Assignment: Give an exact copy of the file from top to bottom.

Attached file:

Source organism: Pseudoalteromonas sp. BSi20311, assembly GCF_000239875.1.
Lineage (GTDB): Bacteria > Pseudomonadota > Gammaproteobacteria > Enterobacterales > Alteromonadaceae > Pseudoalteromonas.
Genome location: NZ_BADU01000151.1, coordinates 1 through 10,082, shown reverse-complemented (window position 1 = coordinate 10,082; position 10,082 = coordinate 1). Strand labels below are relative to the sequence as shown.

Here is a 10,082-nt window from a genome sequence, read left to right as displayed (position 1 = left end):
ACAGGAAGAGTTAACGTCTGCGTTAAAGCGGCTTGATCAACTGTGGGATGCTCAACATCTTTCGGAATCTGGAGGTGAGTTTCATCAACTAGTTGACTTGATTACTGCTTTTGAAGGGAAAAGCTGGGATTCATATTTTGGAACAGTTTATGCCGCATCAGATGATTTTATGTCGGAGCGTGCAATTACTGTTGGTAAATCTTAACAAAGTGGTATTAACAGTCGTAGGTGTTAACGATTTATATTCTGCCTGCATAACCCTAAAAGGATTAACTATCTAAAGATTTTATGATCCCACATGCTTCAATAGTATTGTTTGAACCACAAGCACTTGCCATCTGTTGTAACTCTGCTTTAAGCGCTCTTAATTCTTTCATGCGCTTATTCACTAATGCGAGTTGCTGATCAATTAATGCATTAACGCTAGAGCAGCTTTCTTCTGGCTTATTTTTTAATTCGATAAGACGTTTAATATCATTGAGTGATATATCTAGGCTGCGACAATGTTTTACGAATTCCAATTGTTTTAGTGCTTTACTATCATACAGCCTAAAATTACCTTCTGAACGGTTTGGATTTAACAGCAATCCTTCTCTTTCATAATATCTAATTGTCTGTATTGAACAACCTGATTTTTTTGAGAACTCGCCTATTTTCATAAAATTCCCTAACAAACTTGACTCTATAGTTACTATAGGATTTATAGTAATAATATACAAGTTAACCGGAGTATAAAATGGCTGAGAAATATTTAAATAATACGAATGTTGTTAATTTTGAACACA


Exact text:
Source organism: Pseudoalteromonas sp. BSi20311, assembly GCF_000239875.1.
Lineage (GTDB): Bacteria > Pseudomonadota > Gammaproteobacteria > Enterobacterales > Alteromonadaceae > Pseudoalteromonas.
Genome location: NZ_BADU01000151.1, coordinates 1 through 10,082, shown reverse-complemented (window position 1 = coordinate 10,082; position 10,082 = coordinate 1). Strand labels below are relative to the sequence as shown.

Here is a 10,082-nt window from a genome sequence, read left to right as displayed (position 1 = left end):
ACAGGAAGAGTTAACGTCTGCGTTAAAGCGGCTTGATCAACTGTGGGATGCTCAACATCTTTCGGAATCTGGAGGTGAGTTTCATCAACTAGTTGACTTGATTACTGCTTTTGAAGGGAAAAGCTGGGATTCATATTTTGGAACAGTTTATGCCGCATCAGATGATTTTATGTCGGAGCGTGCAATTACTGTTGGTAAATCTTAACAAAGTGGTATTAACAGTCGTAGGTGTTAACGATTTATATTCTGCCTGCATAACCCTAAAAGGATTAACTATCTAAAGATTTTATGATCCCACATGCTTCAATAGTATTGTTTGAACCACAAGCACTTGCCATCTGTTGTAACTCTGCTTTAAGCGCTCTTAATTCTTTCATGCGCTTATTCACTAATGCGAGTTGCTGATCAATTAATGCATTAACGCTAGAGCAGCTTTCTTCTGGCTTATTTTTTAATTCGATAAGACGTTTAATATCATTGAGTGATATATCTAGGCTGCGACAATGTTTTACGAATTCCAATTGTTTTAGTGCTTTACTATCATACAGCCTAAAATTACCTTCTGAACGGTTTGGATTTAACAGCAATCCTTCTCTTTCATAATATCTAATTGTCTGTATTGAACAACCTGATTTTTTTGAGAACTCGCCTATTTTCATAAAATTCCCTAACAAACTTGACTCTATAGTTACTATAGGATTTATAGTAATAATATACAAGTTAACCGGAGTATAAAATGGCTGAGAAATATTTAAATAATACGAATGTTGTTAATTTTGAACACA